Memories of the conversations with my cat – 99

As some may be aware, but many not, Chester, my faithful writing assistant, mice catcher, and general pain in the neck, passed away some months ago.

Recently I was running a series based on his adventures, under the title of Past Conversations with my cat.

For those who have not had the chance to read about all of his exploits I will run the series again from Episode 1

These are the memories of our time together…

20151219_163915

This is Chester.

Not everything is fine in la-la-land, as he now calls it.

Not happy that I didn’t tell him about the second week of child invasion.

He should consider himself lucky that the school week started on Tuesday, and only one was staying home to do schoolwork.

The other has been able to return to the classroom.

One less tormentor, I heard him mutter as he slinked past the room where the homeschooler was working.

But a more sinister problem had arisen.

He’s stopped eating his food.  I first thought this was part of a two-week standoff, where he cuts his nose off to spite his face.

This is not the first time we’ve been through this.

So, just to see if it is a fit of pique, I get him his absolute favorite food.  Fresh Atlantic Salmon cut into small pieces just the way he likes it.

Yes, the aroma reaches him in his hiding spot, along with the call-out that I’d bought him salmon, but when he goes to the bowl, he takes a sniff, or two, then wanders away.

He doesn’t even look at me.

Very, very unusual.

I will be keeping an eye on this.

 

Memories of the conversations with my cat – 98

As some may be aware, but many not, Chester, my faithful writing assistant, mice catcher, and general pain in the neck, passed away some months ago.

Recently I was running a series based on his adventures, under the title of Past Conversations with my cat.

For those who have not had the chance to read about all of his exploits I will run the series again from Episode 1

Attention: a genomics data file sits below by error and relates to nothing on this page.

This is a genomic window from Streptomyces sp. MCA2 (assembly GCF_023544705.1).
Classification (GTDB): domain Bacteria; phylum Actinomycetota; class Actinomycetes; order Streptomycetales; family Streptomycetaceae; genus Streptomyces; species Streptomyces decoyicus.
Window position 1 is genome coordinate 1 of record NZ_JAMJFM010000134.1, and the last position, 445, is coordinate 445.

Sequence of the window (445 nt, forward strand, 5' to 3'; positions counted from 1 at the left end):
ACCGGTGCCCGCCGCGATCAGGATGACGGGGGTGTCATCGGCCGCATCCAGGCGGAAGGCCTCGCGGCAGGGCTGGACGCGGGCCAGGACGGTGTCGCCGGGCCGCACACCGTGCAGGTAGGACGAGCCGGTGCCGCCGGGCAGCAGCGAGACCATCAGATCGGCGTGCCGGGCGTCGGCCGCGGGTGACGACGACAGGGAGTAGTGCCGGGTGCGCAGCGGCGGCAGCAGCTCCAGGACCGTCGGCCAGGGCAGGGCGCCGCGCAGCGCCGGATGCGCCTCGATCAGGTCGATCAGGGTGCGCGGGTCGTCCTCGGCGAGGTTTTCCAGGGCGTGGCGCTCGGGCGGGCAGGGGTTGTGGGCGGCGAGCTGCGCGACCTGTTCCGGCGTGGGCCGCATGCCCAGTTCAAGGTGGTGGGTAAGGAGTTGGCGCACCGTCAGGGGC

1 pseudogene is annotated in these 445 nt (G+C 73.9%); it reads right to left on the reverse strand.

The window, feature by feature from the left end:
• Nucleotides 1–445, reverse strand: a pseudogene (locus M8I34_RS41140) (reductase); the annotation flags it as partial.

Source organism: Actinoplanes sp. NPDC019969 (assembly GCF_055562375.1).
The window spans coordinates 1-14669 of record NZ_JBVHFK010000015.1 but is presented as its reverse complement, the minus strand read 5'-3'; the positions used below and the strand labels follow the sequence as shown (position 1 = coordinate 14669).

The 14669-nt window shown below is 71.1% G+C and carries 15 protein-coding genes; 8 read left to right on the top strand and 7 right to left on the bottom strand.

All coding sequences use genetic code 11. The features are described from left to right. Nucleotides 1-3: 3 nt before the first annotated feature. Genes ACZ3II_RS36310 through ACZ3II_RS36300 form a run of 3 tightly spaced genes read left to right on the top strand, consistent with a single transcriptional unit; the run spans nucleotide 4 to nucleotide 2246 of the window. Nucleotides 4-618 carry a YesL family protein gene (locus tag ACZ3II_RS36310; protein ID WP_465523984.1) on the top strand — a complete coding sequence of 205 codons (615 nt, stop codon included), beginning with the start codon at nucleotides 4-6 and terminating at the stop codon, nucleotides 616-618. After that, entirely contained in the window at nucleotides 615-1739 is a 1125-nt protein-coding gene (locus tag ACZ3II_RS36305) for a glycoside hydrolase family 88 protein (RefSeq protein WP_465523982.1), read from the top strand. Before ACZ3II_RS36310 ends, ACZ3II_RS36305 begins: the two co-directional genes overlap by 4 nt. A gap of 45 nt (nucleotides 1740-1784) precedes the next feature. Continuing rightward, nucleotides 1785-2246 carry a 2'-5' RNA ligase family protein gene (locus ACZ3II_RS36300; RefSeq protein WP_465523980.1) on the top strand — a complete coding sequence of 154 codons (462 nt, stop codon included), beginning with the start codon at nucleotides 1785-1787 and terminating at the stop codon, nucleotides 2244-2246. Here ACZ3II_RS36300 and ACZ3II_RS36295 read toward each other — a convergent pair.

These are the memories of our time together…

20160903_163902

This is Chester.  He’s now over having the grandchildren staying with us.

As part of the COVIS 19 restrictions in place, the grandchildren cannot go to school.

However, because their parents are both working (which is very fortunate as so many others are not) they have asked us to look after them.

So, they arrive Sunday night, stay the whole week, and go back home on Friday.  It means they are homeschooling, so the internet is taking a beating, I have to feed them, morning tea, lunch. After school snack at three and then dinner.

Chicken nuggets, pies, and shoestring chips can only go so far, and, no, he does not like scraps from their plates.

And having to cater for four rather than two means a gentle shift in logistics.  More shopping for food, having to do the washing every day, tormenting the cat.

OK, that last part is where Chester comes in, or, rather, he stays hidden away.

Remember that phobia he has when the grandchildren are around?

Now they’re here semi-permanently, he’s in hiding, and coming out only for food and water.

And to let me know just how displeased he is.

He wants his domain back.

Pity I haven’t told him yet they’re going to be back next week.

 

Searching for locations: Harbour Grand Hotel, Kowloon, Hong Kong